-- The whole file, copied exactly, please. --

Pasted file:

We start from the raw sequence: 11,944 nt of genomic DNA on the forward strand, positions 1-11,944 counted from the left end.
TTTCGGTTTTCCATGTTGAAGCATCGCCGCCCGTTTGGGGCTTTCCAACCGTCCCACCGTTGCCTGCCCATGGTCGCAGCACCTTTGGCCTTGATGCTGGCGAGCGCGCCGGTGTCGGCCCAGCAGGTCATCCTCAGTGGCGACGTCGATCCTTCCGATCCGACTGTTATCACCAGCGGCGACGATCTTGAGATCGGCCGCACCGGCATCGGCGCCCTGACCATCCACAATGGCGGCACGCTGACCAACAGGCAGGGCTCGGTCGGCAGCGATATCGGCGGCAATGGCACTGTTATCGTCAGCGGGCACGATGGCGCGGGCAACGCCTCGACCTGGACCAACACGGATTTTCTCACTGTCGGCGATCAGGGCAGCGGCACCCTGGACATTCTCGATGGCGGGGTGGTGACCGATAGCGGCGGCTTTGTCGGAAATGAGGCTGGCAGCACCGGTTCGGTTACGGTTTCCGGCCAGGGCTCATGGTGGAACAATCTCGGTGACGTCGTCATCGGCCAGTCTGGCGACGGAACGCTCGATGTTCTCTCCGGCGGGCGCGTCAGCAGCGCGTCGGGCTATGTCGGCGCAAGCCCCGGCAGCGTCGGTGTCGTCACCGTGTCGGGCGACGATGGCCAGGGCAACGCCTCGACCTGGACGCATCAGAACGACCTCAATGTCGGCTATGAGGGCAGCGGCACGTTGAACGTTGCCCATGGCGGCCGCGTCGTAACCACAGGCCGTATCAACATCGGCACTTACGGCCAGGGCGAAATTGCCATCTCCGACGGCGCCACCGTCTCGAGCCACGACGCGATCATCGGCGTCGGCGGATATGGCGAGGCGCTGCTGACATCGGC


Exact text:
We start from the raw sequence: 11,944 nt of genomic DNA on the forward strand, positions 1-11,944 counted from the left end.
TTTCGGTTTTCCATGTTGAAGCATCGCCGCCCGTTTGGGGCTTTCCAACCGTCCCACCGTTGCCTGCCCATGGTCGCAGCACCTTTGGCCTTGATGCTGGCGAGCGCGCCGGTGTCGGCCCAGCAGGTCATCCTCAGTGGCGACGTCGATCCTTCCGATCCGACTGTTATCACCAGCGGCGACGATCTTGAGATCGGCCGCACCGGCATCGGCGCCCTGACCATCCACAATGGCGGCACGCTGACCAACAGGCAGGGCTCGGTCGGCAGCGATATCGGCGGCAATGGCACTGTTATCGTCAGCGGGCACGATGGCGCGGGCAACGCCTCGACCTGGACCAACACGGATTTTCTCACTGTCGGCGATCAGGGCAGCGGCACCCTGGACATTCTCGATGGCGGGGTGGTGACCGATAGCGGCGGCTTTGTCGGAAATGAGGCTGGCAGCACCGGTTCGGTTACGGTTTCCGGCCAGGGCTCATGGTGGAACAATCTCGGTGACGTCGTCATCGGCCAGTCTGGCGACGGAACGCTCGATGTTCTCTCCGGCGGGCGCGTCAGCAGCGCGTCGGGCTATGTCGGCGCAAGCCCCGGCAGCGTCGGTGTCGTCACCGTGTCGGGCGACGATGGCCAGGGCAACGCCTCGACCTGGACGCATCAGAACGACCTCAATGTCGGCTATGAGGGCAGCGGCACGTTGAACGTTGCCCATGGCGGCCGCGTCGTAACCACAGGCCGTATCAACATCGGCACTTACGGCCAGGGCGAAATTGCCATCTCCGACGGCGCCACCGTCTCGAGCCACGACGCGATCATCGGCGTCGGCGGATATGGCGAGGCGCTGCTGACATCGGC